Archives of Physiological Therapy Volume 1-2

Archives of Physiological Therapy Volume 1-2

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This historic book may have numerous typos and missing text. Purchasers can usually download a free scanned copy of the original book (without typos) from the publisher. Not indexed. Not illustrated. 1905 edition. Excerpt: ...spite of this long exposure and consequent movement he was partial to the low vacuum tube on account of the great detail obtained, and it was here that he discovered that better work could be done with an old than a new tube, and that an old high or low vacuum tube gave off under certain conditions a ray not obtainable under any condition from a new tube, giving clear outline and great detail with short exposure. This he called the ray of selective absorption. This he has discarded for the more expressive terms Roentgen ray direct, indirect, and secondary. He does not believe the Roentgen ray to be homogeneous, but that the discharge from an X-ray tube consists of two distinctive classes of rays, their qualities dependent upon conditions to be described, and their combined action on a photographic plate is so detrimental to success as to render their separation a matter of importance. He assumes that the rays proceed from the focal point of the anode, whence they radiate in direct lines to the walls of the tube, here to be separated into the two classes to be described, the extent of this sepa ration varying in different tubes under different conditions. Roentgen recognized the occurrence of secondary radiation in substances outside the walls of the tube, but no effort has been made to demonstrate the occurrence of this process in the walls of the tube itself. The writer is convinced that two classes of rays emanate from the walls of the tube. The lines of flight of the direct rays being a continuation of their original lines of projection and the indirect rays being at various angles therefrom. The indirect rays possess to a marked degree the power of setting up secondary radiation in any object with which they come in contact. more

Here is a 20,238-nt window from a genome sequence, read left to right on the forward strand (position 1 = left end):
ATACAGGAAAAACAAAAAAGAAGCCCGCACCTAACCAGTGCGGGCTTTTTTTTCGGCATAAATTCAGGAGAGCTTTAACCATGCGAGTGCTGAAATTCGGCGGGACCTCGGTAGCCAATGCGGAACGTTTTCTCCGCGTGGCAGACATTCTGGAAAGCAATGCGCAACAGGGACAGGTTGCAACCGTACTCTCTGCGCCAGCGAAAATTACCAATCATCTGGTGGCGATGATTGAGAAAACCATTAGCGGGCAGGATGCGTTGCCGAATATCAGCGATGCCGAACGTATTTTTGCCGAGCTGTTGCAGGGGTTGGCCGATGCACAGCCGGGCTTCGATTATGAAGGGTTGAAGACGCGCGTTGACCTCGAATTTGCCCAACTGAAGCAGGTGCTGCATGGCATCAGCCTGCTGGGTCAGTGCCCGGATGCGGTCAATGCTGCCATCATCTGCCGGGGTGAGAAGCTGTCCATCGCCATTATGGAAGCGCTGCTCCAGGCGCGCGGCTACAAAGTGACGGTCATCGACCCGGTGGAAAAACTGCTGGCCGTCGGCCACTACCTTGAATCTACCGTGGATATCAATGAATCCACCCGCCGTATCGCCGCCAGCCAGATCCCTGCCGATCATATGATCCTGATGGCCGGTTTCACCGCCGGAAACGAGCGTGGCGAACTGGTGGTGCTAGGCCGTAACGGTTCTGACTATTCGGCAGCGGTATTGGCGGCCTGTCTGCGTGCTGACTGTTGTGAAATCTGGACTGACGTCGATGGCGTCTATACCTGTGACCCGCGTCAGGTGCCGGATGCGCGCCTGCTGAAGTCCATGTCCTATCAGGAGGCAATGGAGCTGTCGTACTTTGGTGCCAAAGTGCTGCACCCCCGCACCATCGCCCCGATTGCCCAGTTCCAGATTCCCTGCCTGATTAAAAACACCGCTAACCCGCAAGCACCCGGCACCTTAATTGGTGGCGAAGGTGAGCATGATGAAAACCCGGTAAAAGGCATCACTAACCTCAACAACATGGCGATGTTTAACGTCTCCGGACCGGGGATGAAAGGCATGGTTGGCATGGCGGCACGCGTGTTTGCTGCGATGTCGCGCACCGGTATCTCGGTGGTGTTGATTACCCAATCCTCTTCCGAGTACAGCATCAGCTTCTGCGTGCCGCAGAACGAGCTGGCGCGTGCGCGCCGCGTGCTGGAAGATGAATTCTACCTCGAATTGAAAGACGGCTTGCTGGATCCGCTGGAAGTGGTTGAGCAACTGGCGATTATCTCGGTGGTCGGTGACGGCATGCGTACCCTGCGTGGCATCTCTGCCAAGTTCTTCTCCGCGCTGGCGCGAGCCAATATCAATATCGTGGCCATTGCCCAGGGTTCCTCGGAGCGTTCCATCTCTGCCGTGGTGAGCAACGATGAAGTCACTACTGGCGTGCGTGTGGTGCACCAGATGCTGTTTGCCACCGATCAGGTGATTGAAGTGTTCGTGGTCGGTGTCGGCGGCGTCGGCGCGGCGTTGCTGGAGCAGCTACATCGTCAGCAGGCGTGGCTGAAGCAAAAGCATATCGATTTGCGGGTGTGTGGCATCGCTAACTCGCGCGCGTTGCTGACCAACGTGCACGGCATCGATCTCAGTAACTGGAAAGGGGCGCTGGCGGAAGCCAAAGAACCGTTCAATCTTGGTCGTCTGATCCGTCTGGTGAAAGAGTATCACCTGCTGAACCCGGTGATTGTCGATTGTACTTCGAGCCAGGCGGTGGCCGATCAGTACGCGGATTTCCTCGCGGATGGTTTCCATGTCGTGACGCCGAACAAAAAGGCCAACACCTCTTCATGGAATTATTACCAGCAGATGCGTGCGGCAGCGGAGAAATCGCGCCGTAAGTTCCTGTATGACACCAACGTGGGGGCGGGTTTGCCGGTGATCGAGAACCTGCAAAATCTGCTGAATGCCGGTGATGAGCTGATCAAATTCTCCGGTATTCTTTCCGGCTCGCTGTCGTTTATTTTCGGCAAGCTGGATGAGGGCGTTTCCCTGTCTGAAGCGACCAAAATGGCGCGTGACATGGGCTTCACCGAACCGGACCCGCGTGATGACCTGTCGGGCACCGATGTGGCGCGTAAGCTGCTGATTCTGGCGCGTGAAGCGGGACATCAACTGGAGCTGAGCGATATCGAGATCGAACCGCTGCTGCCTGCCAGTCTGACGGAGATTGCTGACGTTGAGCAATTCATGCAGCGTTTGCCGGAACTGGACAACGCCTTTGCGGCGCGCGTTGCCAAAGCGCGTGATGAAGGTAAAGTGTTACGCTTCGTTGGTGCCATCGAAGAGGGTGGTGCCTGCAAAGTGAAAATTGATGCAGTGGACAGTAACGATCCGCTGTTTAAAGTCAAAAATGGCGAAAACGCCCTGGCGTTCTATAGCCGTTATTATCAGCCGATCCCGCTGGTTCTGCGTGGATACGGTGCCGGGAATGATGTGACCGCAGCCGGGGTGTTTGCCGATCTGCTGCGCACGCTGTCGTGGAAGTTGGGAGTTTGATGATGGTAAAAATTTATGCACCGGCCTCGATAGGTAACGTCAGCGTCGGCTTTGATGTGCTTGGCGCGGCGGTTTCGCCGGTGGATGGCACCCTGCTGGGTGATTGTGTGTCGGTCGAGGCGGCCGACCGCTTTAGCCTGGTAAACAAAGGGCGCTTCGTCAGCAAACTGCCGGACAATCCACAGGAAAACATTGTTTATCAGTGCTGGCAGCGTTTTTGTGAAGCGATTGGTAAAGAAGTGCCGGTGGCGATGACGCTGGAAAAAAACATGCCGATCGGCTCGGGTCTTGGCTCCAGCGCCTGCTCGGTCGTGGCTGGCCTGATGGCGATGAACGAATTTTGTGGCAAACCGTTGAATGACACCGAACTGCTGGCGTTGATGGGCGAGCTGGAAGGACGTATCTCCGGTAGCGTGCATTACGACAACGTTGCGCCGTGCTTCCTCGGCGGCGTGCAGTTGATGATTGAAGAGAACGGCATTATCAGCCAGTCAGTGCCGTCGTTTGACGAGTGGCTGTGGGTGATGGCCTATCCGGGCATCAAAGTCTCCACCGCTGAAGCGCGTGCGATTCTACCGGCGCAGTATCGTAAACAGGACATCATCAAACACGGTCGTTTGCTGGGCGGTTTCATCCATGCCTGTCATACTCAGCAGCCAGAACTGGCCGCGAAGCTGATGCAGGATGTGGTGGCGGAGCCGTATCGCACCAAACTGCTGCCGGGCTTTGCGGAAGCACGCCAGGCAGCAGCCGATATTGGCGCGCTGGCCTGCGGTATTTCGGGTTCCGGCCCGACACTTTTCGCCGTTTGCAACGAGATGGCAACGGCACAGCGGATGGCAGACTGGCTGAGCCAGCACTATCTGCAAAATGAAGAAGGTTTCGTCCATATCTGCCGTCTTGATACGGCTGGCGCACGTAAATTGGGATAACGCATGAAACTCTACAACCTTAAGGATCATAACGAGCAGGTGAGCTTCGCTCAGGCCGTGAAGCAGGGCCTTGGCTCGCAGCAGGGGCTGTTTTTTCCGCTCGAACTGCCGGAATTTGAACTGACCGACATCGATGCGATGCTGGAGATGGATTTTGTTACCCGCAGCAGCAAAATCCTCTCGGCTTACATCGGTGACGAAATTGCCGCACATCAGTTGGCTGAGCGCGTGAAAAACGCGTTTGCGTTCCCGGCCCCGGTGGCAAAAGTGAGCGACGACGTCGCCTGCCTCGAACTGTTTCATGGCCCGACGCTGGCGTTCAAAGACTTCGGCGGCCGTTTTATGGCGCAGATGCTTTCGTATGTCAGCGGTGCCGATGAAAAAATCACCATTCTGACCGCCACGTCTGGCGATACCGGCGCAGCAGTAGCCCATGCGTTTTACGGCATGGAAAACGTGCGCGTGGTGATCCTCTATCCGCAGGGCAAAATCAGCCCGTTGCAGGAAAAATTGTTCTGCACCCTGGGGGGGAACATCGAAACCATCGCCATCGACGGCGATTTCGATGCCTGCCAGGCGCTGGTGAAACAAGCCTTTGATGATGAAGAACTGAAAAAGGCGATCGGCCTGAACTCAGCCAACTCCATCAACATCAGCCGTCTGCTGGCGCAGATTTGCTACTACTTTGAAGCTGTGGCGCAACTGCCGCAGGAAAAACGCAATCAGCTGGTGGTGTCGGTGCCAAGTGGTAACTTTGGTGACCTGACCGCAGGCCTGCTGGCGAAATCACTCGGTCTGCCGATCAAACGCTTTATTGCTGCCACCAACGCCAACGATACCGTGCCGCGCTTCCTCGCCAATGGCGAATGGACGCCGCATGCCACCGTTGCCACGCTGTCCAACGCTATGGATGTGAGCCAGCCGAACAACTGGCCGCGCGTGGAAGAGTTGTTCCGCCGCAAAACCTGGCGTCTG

Product details

  • Paperback | 342 pages
  • 189 x 246 x 18mm | 612g
  • United States
  • English
  • black & white illustrations
  • 1236908740
  • 9781236908742